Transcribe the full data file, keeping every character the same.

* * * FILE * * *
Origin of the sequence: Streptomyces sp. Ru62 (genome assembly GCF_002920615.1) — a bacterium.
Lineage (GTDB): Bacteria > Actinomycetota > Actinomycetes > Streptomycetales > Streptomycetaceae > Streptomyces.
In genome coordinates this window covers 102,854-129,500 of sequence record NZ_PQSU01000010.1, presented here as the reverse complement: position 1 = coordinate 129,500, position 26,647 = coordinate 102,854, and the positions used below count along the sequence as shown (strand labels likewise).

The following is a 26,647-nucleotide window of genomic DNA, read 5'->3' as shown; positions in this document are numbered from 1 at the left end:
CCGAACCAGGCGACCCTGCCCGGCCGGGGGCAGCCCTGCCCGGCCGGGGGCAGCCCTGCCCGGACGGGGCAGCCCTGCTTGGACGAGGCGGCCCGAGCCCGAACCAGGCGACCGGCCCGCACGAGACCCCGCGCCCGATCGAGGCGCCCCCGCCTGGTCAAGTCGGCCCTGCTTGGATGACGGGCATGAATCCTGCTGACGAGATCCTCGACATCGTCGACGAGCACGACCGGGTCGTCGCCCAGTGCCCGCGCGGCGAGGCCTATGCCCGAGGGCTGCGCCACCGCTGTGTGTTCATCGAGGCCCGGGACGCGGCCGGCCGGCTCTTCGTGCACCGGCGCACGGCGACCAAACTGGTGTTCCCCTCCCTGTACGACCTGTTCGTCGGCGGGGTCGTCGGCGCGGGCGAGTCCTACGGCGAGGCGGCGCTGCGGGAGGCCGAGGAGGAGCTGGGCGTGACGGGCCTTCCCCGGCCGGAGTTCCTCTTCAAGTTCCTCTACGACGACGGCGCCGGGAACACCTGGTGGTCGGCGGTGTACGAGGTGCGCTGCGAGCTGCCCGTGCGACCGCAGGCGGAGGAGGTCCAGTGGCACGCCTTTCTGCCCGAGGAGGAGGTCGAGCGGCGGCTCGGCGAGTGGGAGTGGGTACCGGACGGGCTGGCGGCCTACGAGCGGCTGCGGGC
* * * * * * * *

Origin of the sequence: Streptomyces sp. Ru62 (genome assembly GCF_002920615.1) — a bacterium.
Lineage (GTDB): Bacteria > Actinomycetota > Actinomycetes > Streptomycetales > Streptomycetaceae > Streptomyces.
In genome coordinates this window covers 102,854-129,500 of sequence record NZ_PQSU01000010.1, presented here as the reverse complement: position 1 = coordinate 129,500, position 26,647 = coordinate 102,854, and the positions used below count along the sequence as shown (strand labels likewise).

The following is a 26,647-nucleotide window of genomic DNA, read 5'->3' as shown; positions in this document are numbered from 1 at the left end:
CCGAACCAGGCGACCCTGCCCGGCCGGGGGCAGCCCTGCCCGGCCGGGGGCAGCCCTGCCCGGACGGGGCAGCCCTGCTTGGACGAGGCGGCCCGAGCCCGAACCAGGCGACCGGCCCGCACGAGACCCCGCGCCCGATCGAGGCGCCCCCGCCTGGTCAAGTCGGCCCTGCTTGGATGACGGGCATGAATCCTGCTGACGAGATCCTCGACATCGTCGACGAGCACGACCGGGTCGTCGCCCAGTGCCCGCGCGGCGAGGCCTATGCCCGAGGGCTGCGCCACCGCTGTGTGTTCATCGAGGCCCGGGACGCGGCCGGCCGGCTCTTCGTGCACCGGCGCACGGCGACCAAACTGGTGTTCCCCTCCCTGTACGACCTGTTCGTCGGCGGGGTCGTCGGCGCGGGCGAGTCCTACGGCGAGGCGGCGCTGCGGGAGGCCGAGGAGGAGCTGGGCGTGACGGGCCTTCCCCGGCCGGAGTTCCTCTTCAAGTTCCTCTACGACGACGGCGCCGGGAACACCTGGTGGTCGGCGGTGTACGAGGTGCGCTGCGAGCTGCCCGTGCGACCGCAGGCGGAGGAGGTCCAGTGGCACGCCTTTCTGCCCGAGGAGGAGGTCGAGCGGCGGCTCGGCGAGTGGGAGTGGGTACCGGACGGGCTGGCGGCCTACGAGCGGCTGCGGGC